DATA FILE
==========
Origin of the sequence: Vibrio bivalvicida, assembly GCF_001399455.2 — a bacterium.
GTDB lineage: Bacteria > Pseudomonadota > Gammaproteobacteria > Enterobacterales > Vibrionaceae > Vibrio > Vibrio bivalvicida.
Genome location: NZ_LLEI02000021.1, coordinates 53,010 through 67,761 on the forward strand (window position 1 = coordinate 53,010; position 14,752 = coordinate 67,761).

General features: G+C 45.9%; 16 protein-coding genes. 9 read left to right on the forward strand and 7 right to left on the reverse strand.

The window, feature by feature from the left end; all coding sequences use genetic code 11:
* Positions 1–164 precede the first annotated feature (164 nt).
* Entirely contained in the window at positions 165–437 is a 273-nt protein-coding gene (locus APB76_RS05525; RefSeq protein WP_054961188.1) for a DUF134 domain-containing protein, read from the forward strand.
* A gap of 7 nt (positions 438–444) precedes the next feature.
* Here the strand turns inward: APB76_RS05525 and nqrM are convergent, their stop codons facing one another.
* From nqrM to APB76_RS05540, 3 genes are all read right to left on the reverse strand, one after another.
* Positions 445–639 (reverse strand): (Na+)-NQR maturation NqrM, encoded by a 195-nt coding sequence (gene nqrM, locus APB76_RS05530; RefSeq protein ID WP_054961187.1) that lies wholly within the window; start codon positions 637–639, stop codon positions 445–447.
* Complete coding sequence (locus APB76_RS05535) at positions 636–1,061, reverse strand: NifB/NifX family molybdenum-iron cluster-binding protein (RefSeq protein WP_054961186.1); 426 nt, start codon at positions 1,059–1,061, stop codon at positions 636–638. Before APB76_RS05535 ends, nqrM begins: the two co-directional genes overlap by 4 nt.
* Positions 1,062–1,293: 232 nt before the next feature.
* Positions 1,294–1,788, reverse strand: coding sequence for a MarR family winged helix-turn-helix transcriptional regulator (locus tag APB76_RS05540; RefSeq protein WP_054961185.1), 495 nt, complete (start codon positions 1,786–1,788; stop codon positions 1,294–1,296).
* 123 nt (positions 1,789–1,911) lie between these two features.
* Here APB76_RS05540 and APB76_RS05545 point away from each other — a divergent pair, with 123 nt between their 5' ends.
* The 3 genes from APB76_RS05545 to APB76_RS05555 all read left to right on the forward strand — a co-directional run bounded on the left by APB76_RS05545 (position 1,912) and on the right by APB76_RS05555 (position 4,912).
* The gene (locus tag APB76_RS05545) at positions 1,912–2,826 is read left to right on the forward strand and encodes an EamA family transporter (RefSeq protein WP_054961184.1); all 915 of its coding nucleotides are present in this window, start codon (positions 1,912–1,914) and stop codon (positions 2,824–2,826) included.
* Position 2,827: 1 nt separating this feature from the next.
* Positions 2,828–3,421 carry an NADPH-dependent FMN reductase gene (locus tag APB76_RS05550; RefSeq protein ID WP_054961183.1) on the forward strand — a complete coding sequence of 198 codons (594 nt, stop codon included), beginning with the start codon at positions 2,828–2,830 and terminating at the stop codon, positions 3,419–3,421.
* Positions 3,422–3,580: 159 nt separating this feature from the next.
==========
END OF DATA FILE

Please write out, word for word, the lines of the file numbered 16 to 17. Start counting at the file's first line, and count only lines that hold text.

* Here APB76_RS05540 and APB76_RS05545 point away from each other — a divergent pair, with 123 nt between their 5' ends.
* The 3 genes from APB76_RS05545 to APB76_RS05555 all read left to right on the forward strand — a co-directional run bounded on the left by APB76_RS05545 (position 1,912) and on the right by APB76_RS05555 (position 4,912).